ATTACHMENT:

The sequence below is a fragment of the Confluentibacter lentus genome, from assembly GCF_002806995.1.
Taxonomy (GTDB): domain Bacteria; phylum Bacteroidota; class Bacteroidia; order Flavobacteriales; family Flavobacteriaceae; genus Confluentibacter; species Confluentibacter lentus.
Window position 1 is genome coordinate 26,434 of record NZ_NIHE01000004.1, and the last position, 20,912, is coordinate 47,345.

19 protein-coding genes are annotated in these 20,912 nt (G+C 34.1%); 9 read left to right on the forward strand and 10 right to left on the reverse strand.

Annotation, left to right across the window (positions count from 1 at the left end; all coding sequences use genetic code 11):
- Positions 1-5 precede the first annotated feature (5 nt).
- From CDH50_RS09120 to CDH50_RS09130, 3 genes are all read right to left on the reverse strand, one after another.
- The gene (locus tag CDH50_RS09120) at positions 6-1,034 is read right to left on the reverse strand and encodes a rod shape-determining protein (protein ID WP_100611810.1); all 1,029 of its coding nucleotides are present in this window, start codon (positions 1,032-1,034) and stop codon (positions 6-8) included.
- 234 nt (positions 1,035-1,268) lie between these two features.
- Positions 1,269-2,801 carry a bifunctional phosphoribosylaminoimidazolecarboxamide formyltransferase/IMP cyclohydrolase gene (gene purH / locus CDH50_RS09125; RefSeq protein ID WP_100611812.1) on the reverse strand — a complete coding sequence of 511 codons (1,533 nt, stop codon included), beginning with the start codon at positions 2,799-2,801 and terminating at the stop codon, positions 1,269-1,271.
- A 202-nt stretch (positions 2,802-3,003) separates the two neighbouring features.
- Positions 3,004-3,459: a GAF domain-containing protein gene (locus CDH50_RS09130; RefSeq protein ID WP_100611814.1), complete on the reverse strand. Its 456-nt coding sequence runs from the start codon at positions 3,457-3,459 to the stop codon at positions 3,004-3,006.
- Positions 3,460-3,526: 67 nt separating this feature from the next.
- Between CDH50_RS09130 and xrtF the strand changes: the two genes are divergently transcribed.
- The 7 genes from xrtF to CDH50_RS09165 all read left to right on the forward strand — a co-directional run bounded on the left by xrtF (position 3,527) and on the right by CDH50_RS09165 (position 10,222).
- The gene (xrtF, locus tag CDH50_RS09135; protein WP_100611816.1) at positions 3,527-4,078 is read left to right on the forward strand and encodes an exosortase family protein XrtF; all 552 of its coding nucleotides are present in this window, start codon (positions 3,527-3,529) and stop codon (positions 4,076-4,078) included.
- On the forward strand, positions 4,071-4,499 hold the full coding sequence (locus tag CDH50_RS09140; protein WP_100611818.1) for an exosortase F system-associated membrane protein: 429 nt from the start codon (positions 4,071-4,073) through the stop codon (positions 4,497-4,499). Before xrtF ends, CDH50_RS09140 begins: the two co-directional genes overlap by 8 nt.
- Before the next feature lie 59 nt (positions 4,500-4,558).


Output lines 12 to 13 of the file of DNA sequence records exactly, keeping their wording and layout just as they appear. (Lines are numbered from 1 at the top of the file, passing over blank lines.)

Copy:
- Positions 3,004-3,459: a GAF domain-containing protein gene (locus CDH50_RS09130; RefSeq protein ID WP_100611814.1), complete on the reverse strand. Its 456-nt coding sequence runs from the start codon at positions 3,457-3,459 to the stop codon at positions 3,004-3,006.
- Positions 3,460-3,526: 67 nt separating this feature from the next.